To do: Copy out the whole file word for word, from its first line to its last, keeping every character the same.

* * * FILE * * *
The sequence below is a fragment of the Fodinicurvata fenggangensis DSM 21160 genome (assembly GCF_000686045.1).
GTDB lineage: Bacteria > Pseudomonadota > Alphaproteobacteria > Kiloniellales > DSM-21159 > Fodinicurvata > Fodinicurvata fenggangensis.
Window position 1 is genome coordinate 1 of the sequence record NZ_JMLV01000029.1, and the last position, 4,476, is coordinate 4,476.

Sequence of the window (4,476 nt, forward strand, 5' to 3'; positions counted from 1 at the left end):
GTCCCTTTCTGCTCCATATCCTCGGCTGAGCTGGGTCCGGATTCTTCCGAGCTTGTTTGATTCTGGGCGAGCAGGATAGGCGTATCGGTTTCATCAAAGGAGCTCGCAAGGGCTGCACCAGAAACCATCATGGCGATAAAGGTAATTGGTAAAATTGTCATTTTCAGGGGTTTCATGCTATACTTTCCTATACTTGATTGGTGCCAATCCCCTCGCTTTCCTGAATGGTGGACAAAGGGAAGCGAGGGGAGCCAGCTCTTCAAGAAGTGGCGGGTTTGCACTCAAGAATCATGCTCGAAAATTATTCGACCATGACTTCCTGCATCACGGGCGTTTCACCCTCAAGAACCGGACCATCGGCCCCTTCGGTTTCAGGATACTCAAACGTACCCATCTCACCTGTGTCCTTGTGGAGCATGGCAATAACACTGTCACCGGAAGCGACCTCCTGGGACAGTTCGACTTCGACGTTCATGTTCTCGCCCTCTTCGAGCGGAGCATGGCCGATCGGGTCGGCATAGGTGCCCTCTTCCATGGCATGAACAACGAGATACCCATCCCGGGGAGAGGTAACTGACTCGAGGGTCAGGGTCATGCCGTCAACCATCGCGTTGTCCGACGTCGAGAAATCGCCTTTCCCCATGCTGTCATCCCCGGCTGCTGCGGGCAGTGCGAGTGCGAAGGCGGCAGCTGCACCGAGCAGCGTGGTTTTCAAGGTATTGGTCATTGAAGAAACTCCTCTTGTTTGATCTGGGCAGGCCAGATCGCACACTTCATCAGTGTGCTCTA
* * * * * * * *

The sequence below is a fragment of the Fodinicurvata fenggangensis DSM 21160 genome (assembly GCF_000686045.1).
GTDB lineage: Bacteria > Pseudomonadota > Alphaproteobacteria > Kiloniellales > DSM-21159 > Fodinicurvata > Fodinicurvata fenggangensis.
Window position 1 is genome coordinate 1 of the sequence record NZ_JMLV01000029.1, and the last position, 4,476, is coordinate 4,476.

Sequence of the window (4,476 nt, forward strand, 5' to 3'; positions counted from 1 at the left end):
GTCCCTTTCTGCTCCATATCCTCGGCTGAGCTGGGTCCGGATTCTTCCGAGCTTGTTTGATTCTGGGCGAGCAGGATAGGCGTATCGGTTTCATCAAAGGAGCTCGCAAGGGCTGCACCAGAAACCATCATGGCGATAAAGGTAATTGGTAAAATTGTCATTTTCAGGGGTTTCATGCTATACTTTCCTATACTTGATTGGTGCCAATCCCCTCGCTTTCCTGAATGGTGGACAAAGGGAAGCGAGGGGAGCCAGCTCTTCAAGAAGTGGCGGGTTTGCACTCAAGAATCATGCTCGAAAATTATTCGACCATGACTTCCTGCATCACGGGCGTTTCACCCTCAAGAACCGGACCATCGGCCCCTTCGGTTTCAGGATACTCAAACGTACCCATCTCACCTGTGTCCTTGTGGAGCATGGCAATAACACTGTCACCGGAAGCGACCTCCTGGGACAGTTCGACTTCGACGTTCATGTTCTCGCCCTCTTCGAGCGGAGCATGGCCGATCGGGTCGGCATAGGTGCCCTCTTCCATGGCATGAACAACGAGATACCCATCCCGGGGAGAGGTAACTGACTCGAGGGTCAGGGTCATGCCGTCAACCATCGCGTTGTCCGACGTCGAGAAATCGCCTTTCCCCATGCTGTCATCCCCGGCTGCTGCGGGCAGTGCGAGTGCGAAGGCGGCAGCTGCACCGAGCAGCGTGGTTTTCAAGGTATTGGTCATTGAAGAAACTCCTCTTGTTTGATCTGGGCAGGCCAGATCGCACACTTCATCAGTGTGCTCTA